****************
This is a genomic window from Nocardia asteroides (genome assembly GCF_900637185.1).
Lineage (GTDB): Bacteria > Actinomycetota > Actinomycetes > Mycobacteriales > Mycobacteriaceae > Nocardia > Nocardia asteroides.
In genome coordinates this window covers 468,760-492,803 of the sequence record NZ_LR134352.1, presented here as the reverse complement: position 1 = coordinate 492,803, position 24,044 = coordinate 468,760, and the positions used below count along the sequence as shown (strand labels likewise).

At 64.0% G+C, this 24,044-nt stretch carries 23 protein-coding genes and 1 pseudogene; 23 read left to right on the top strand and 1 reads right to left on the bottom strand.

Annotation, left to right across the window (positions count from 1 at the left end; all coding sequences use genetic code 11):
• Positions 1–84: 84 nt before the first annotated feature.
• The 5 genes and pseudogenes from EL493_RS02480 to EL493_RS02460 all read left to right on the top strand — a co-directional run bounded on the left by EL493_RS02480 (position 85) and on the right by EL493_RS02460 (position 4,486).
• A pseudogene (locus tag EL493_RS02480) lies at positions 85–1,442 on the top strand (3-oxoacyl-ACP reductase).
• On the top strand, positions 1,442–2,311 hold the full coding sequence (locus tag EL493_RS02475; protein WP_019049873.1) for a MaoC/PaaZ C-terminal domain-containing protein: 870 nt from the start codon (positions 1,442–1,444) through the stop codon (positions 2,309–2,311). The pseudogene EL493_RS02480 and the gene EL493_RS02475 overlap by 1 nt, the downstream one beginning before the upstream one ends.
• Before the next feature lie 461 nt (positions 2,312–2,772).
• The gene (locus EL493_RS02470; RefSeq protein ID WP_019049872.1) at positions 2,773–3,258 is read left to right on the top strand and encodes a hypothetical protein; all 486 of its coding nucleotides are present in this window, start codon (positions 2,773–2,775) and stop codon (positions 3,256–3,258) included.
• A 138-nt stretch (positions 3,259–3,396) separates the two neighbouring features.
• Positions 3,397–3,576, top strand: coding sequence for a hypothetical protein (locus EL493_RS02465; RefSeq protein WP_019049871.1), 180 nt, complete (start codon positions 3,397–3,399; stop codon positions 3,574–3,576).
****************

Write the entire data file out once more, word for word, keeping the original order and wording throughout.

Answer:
This is a genomic window from Nocardia asteroides (genome assembly GCF_900637185.1).
Lineage (GTDB): Bacteria > Actinomycetota > Actinomycetes > Mycobacteriales > Mycobacteriaceae > Nocardia > Nocardia asteroides.
In genome coordinates this window covers 468,760-492,803 of the sequence record NZ_LR134352.1, presented here as the reverse complement: position 1 = coordinate 492,803, position 24,044 = coordinate 468,760, and the positions used below count along the sequence as shown (strand labels likewise).

At 64.0% G+C, this 24,044-nt stretch carries 23 protein-coding genes and 1 pseudogene; 23 read left to right on the top strand and 1 reads right to left on the bottom strand.

Annotation, left to right across the window (positions count from 1 at the left end; all coding sequences use genetic code 11):
• Positions 1–84: 84 nt before the first annotated feature.
• The 5 genes and pseudogenes from EL493_RS02480 to EL493_RS02460 all read left to right on the top strand — a co-directional run bounded on the left by EL493_RS02480 (position 85) and on the right by EL493_RS02460 (position 4,486).
• A pseudogene (locus tag EL493_RS02480) lies at positions 85–1,442 on the top strand (3-oxoacyl-ACP reductase).
• On the top strand, positions 1,442–2,311 hold the full coding sequence (locus tag EL493_RS02475; protein WP_019049873.1) for a MaoC/PaaZ C-terminal domain-containing protein: 870 nt from the start codon (positions 1,442–1,444) through the stop codon (positions 2,309–2,311). The pseudogene EL493_RS02480 and the gene EL493_RS02475 overlap by 1 nt, the downstream one beginning before the upstream one ends.
• Before the next feature lie 461 nt (positions 2,312–2,772).
• The gene (locus EL493_RS02470; RefSeq protein ID WP_019049872.1) at positions 2,773–3,258 is read left to right on the top strand and encodes a hypothetical protein; all 486 of its coding nucleotides are present in this window, start codon (positions 2,773–2,775) and stop codon (positions 3,256–3,258) included.
• A 138-nt stretch (positions 3,259–3,396) separates the two neighbouring features.
• Positions 3,397–3,576, top strand: coding sequence for a hypothetical protein (locus EL493_RS02465; RefSeq protein WP_019049871.1), 180 nt, complete (start codon positions 3,397–3,399; stop codon positions 3,574–3,576).